How to Set a Real-Time Photo of Earth as Your Desktop Background

Joel Lee 17-06-2016

A few months back, a user on Reddit created a PowerShell script (learn more about PowerShell Command Prompt vs. Windows PowerShell: What's the Difference? Windows users can get by without using either the Command Prompt or PowerShell. But with Windows 10 and new features around the corner, maybe it's about time we learned. Read More ) that takes a near real-time image of the Earth from space and changes your desktop wallpaper whenever the image updates.


The images are sourced from the Himawari-8 weather satellite, which provides a public stream of snapshots. The scraped image is saved to /My Pictures/Himawari/ prior to being set as the new desktop background.

To download the script:

  • Visit this Github page.
  • Click Download ZIP.
  • Extract the ZIP file to find the himawari.ps1 script.
  • Move the script to a secure location.


The script is provided for all to use, but you’ll have to set up a scheduled task that periodically runs the script (learn more about Windows Task Scheduler 4 Boring Tasks You Can Automate With the Windows Task Scheduler Your time is too valuable to be wasted with repetitive tasks. Let us show you how to automate and schedule tasks. We have a few great examples, too. Read More ).

  • Launch the Task Scheduler app.
  • Under Action, select Create Task…
  • Enter a Name, such as “Earth Wallpaper Script”.
  • Select Run only when user is logged on.
  • Select Run with highest privileges.
  • Switch to Triggers tab.
  • Click New.
  • For Begin the Task, select At log on.
  • For Repeat Task Every, select 10 minutes for a duration of Indefinitely.
  • Click OK.
  • Switch to Actions tab.
  • Click New.
  • Browse and select the hiwamari.ps1 script.
  • Click OK.
  • Click OK again.

A bit complicated but that’s it. The next time you restart, the script should start and repeat every 10 minutes, updating your wallpaper every time. For laptops, beware that this could increase overall battery drain How to Optimize Windows 10 for Battery Life Battery life is a pretty important factor for mobile devices. While Windows 10 does offer new features to manage power settings, the defaults are not necessarily contributing to optimal battery life. Time to change that. Read More . You can also set it as your wallpaper How to Set the ISS's Earth Live Feed as Your Screensaver The International Space Station provides a 24/7 live feed of its view over Earth -- and with very little effort, you can set that video feed as your screensaver on Windows. Here's how. Read More !


Update: If the above doesn’t work and the script just opens up in Notepad, scroll down to the comments and read the PowerShell-related instructions by Dan.

PowerShell can do a lot of other cool stuff. Get started with these basic PowerShell commands 6 Basic PowerShell Commands to Get More out of Windows PowerShell is what you get when you give steroids to the Windows Command Prompt. It grants you control of nearly every aspect of the Windows system. We help you leap up its learning curve. Read More and try running these clever Windows 10 commands for PowerShell 3 Clever PowerShell Functions After Upgrading to Windows 10 Windows 10 brings us a new PowerShell, essentially Command Prompt on steroids. This article shows you how to do the otherwise impossible with PowerShell. And it's easier than you think! Read More .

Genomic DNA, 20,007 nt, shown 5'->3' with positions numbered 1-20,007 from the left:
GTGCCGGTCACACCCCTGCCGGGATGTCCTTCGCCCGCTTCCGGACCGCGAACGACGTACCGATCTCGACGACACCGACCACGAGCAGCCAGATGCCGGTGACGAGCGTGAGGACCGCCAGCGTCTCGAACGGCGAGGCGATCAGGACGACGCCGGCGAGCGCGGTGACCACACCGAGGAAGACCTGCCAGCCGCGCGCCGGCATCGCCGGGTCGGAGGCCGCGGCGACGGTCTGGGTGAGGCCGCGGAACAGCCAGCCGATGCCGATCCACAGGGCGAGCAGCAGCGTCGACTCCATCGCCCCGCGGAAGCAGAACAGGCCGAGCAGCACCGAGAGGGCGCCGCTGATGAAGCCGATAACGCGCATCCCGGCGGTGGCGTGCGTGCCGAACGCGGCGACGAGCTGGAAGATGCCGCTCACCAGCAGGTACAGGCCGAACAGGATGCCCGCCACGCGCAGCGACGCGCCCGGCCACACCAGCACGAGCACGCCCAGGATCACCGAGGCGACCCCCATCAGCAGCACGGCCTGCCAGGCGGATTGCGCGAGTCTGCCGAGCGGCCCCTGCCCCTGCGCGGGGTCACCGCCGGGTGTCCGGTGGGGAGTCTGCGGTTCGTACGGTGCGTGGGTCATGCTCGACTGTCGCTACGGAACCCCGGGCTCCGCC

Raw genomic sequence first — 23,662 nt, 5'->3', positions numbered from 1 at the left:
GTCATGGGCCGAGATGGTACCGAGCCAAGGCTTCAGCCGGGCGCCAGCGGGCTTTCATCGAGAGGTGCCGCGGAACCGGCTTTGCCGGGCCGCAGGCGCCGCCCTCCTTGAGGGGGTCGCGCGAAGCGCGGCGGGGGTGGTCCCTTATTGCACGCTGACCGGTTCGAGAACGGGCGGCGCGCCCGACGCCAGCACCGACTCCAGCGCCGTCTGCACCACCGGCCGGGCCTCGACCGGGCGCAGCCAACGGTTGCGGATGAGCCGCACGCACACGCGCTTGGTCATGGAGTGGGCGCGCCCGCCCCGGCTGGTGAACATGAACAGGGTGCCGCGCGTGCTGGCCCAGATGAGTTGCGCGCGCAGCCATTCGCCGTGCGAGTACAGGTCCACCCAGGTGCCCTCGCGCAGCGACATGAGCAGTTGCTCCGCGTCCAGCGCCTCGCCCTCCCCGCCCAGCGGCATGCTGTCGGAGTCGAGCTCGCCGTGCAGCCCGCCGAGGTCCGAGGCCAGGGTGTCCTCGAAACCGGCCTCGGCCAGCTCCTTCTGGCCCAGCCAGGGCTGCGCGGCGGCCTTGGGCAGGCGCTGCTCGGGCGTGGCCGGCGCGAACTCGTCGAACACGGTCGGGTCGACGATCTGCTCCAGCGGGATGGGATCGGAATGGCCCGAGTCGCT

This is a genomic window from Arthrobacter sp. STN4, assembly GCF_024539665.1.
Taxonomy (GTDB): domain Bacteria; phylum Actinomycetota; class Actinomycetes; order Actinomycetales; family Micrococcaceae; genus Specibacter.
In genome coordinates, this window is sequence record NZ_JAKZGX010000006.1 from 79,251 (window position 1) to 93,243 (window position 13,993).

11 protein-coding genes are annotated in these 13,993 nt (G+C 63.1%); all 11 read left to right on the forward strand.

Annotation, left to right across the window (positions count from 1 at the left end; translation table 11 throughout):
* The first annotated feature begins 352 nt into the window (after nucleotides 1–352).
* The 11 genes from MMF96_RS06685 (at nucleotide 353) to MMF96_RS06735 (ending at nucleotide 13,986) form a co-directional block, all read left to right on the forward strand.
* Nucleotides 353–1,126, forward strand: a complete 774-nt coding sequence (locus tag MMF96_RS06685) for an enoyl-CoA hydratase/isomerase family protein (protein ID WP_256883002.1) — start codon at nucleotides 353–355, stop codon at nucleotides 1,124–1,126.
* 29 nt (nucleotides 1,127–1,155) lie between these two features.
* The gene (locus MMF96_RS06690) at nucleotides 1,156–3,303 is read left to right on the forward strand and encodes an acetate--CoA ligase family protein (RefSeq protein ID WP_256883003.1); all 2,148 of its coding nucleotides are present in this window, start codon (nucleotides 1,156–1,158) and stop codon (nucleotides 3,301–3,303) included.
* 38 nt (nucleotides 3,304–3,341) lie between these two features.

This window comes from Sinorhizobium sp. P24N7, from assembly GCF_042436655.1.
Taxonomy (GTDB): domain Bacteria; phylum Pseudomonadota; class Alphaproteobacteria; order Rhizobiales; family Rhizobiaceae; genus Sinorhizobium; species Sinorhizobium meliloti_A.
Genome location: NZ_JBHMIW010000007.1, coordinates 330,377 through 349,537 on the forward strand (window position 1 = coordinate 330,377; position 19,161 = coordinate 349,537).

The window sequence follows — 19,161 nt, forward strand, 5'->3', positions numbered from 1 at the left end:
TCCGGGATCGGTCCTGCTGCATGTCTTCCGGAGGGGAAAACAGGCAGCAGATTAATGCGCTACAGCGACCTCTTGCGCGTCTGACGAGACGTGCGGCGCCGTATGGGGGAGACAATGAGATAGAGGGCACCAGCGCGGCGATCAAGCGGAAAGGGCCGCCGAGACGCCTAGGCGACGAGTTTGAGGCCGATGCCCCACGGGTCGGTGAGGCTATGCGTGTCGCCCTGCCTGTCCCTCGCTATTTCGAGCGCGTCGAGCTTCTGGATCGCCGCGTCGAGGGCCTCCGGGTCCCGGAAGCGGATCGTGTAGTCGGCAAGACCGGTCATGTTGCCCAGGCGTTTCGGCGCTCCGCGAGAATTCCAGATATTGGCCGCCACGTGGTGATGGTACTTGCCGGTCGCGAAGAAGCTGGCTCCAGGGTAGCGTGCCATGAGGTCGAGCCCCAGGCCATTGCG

Will you be doing this? Got any other cool PowerShell tricks? Share with us down in the comments below!

Related topics: PowerShell, Wallpaper, Windows 10.

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  1. Steve
    June 18, 2016 at 9:32 pm

    You might want to mention the view is of Australia, East Asia. Not so good for Americas.

  2. Anonymous
    June 17, 2016 at 8:58 pm

    Hey, the scheduled task doesn't work for me as configured. I had to enter "PowerShell" without quotes in the Program/script field. I then added ".\himawari.ps1" as an argument, and pointed the "Start in" field to my PS scripts folder.

    Until I did that it would just open the script in Notepad when it was time to run it.

    • Matt
      June 18, 2016 at 9:20 pm

      i`m getting the same result, can you give us a more detailed description of how you fixed it, for us novices. PowerShell in the Program/script field ? wheres is that exactly ? and where is PS scripts folder located etc. thanks

      • Anonymous
        June 18, 2016 at 11:46 pm

        No problem. First off make sure your system is allowed to run PS scripts... open PowerShell and type: Set-ExecutionPolicy RemoteSigned

        Then, in your scheduled task, open the "Actions" tab and edit your action. It should be set to "Start a Program".
        In the "Program/Script" field type "PowerShell" without quotes. No need to hit the Browse button.
        In the "Add arguments" field type ".\himawari.ps1" without quotes.
        In the "Start in" field just type the full path of the location where you saved the script.

        • Matt
          June 19, 2016 at 3:49 am